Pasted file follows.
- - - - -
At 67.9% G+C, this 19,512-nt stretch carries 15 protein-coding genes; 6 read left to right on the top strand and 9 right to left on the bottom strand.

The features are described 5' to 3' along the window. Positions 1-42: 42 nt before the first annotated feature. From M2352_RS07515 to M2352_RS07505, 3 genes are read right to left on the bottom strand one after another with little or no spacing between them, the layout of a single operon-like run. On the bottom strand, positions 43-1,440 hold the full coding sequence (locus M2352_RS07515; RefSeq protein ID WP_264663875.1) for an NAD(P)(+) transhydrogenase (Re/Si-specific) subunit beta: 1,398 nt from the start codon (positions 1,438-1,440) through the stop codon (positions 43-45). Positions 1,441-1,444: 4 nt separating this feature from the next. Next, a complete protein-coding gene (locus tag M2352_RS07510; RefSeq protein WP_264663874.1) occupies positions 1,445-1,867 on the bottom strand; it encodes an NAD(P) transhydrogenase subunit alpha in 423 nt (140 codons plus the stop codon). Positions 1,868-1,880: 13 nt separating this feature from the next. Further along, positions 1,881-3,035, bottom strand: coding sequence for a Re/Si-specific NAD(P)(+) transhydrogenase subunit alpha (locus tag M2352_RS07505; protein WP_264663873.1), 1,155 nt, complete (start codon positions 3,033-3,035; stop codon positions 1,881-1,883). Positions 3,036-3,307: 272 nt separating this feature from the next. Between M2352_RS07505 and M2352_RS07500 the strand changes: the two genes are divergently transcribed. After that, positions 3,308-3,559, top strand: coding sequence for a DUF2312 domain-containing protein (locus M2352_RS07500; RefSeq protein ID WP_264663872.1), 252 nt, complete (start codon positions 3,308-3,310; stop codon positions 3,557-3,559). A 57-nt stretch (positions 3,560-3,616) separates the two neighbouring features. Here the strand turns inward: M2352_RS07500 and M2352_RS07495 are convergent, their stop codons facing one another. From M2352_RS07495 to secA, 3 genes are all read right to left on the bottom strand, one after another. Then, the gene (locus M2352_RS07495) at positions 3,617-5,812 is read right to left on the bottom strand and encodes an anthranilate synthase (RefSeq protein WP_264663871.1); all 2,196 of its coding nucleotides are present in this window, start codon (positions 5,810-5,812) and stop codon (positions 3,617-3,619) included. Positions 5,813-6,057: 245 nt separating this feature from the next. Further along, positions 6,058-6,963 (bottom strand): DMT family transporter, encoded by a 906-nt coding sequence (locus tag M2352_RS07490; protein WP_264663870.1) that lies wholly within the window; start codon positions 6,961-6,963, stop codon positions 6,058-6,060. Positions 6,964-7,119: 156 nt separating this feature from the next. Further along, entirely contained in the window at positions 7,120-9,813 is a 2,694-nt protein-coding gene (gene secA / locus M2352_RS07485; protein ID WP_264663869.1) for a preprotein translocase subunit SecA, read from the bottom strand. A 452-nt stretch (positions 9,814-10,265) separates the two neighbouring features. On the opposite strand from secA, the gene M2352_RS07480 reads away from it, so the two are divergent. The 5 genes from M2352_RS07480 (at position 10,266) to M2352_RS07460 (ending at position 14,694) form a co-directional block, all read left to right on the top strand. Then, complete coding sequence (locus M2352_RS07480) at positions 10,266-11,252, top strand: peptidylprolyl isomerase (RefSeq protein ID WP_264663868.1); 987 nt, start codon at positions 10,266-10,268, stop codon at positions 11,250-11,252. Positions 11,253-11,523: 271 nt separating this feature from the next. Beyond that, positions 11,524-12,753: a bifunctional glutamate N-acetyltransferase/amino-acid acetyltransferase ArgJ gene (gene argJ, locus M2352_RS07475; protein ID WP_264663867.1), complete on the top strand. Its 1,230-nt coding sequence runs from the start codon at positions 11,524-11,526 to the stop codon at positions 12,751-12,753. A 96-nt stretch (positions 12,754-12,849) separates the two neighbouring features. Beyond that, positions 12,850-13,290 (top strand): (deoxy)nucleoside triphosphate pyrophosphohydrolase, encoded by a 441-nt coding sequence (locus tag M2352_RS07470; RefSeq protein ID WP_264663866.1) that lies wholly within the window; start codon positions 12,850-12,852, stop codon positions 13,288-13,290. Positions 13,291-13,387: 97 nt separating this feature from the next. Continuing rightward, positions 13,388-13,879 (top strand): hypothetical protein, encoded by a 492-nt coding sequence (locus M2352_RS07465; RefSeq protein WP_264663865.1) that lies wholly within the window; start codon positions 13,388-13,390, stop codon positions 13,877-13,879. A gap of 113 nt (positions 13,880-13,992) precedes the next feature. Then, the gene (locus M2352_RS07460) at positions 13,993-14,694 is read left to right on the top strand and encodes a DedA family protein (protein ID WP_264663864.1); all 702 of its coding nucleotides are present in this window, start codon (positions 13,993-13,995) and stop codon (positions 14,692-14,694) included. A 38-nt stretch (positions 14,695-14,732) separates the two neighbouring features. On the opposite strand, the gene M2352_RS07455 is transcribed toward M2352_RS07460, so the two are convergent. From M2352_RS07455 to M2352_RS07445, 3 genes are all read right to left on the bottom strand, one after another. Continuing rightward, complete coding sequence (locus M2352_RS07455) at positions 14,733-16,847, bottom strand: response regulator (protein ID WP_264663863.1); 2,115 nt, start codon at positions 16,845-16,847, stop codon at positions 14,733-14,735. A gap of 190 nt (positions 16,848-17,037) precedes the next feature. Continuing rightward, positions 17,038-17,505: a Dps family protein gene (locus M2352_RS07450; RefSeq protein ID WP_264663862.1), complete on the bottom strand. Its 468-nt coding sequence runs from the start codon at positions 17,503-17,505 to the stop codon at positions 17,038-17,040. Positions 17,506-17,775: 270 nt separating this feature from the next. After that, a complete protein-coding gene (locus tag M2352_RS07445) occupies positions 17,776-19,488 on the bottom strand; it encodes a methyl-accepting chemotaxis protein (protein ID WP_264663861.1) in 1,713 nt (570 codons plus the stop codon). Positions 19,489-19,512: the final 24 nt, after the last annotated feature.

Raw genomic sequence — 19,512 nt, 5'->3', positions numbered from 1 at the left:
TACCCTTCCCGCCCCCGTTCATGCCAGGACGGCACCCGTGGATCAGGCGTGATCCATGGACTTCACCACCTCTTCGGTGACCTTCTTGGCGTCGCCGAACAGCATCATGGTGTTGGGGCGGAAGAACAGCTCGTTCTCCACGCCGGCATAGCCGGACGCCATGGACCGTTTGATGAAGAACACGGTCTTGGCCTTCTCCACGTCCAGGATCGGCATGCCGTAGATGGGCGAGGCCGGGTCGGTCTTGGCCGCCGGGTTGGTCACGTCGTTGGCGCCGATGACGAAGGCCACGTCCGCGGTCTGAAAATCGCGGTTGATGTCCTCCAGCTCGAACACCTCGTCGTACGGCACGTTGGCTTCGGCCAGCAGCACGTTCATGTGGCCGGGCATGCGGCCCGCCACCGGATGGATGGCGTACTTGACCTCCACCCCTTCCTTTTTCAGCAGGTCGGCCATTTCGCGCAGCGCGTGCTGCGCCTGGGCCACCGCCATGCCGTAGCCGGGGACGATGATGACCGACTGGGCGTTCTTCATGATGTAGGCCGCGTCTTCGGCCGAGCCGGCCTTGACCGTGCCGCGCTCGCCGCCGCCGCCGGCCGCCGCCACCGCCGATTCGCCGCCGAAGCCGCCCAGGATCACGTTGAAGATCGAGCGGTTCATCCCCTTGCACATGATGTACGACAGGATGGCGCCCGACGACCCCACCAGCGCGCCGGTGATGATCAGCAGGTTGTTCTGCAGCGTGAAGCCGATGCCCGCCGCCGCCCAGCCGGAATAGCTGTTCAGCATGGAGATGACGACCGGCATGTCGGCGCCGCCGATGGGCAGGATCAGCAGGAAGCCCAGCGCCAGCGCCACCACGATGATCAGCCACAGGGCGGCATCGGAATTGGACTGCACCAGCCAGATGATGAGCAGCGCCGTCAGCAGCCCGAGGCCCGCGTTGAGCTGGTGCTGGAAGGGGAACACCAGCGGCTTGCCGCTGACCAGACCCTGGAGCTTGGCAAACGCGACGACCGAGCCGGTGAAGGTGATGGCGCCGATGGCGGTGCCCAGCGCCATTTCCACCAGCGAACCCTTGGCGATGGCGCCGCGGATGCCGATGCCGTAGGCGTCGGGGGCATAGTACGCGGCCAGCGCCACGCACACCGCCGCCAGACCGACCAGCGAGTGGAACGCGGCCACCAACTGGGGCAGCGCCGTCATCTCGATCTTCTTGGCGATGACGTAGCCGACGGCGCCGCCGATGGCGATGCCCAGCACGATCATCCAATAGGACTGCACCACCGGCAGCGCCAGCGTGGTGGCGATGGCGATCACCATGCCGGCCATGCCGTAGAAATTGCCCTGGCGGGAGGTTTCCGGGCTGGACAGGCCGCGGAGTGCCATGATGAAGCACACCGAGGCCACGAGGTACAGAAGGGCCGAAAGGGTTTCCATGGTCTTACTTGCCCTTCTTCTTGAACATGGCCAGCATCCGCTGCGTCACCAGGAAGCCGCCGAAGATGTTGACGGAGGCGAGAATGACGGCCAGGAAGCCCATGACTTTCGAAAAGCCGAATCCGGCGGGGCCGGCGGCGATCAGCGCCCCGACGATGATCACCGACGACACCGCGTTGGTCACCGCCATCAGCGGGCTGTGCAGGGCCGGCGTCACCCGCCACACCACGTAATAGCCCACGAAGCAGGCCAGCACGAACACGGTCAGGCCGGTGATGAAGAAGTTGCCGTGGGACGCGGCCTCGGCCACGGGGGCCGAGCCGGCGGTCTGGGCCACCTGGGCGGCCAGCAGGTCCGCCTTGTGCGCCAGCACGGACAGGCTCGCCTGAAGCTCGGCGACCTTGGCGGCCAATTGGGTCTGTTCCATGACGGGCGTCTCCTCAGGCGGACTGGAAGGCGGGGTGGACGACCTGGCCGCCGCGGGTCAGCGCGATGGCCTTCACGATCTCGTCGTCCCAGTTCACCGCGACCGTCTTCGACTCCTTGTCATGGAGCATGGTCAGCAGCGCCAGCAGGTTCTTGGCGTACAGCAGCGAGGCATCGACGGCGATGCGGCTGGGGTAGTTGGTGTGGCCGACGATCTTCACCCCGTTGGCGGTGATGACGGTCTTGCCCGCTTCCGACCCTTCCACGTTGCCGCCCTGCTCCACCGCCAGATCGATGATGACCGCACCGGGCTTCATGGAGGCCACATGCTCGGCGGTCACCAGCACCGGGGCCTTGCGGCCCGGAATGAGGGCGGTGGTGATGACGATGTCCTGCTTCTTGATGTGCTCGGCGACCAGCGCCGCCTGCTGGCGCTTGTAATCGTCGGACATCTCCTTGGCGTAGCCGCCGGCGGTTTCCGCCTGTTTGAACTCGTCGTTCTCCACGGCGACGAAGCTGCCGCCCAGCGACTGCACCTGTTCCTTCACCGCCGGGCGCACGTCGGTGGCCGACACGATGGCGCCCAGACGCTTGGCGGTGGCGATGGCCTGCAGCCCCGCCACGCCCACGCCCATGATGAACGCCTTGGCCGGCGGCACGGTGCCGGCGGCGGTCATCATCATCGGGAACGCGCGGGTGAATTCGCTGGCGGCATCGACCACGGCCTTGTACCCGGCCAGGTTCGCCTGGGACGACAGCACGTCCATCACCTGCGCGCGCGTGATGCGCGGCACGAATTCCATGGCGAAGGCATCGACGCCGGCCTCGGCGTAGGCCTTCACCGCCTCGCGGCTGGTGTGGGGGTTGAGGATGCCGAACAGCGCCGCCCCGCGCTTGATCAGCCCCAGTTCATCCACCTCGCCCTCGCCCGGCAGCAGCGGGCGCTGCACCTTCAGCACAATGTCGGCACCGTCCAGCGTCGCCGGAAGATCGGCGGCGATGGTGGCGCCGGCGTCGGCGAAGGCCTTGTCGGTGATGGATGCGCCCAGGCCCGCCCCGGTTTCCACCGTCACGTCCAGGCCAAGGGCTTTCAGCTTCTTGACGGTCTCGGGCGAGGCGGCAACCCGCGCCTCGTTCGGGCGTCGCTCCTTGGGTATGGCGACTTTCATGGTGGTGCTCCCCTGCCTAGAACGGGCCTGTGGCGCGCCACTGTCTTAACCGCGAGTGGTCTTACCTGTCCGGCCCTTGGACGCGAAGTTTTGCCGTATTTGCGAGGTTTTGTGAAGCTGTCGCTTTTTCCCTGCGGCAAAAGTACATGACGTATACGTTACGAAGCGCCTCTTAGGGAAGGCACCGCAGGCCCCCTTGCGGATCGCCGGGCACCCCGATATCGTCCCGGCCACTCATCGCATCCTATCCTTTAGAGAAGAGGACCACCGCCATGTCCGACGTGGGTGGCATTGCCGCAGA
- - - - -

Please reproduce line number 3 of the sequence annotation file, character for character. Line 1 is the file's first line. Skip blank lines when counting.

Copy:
Raw genomic sequence — 19,512 nt, 5'->3', positions numbered from 1 at the left: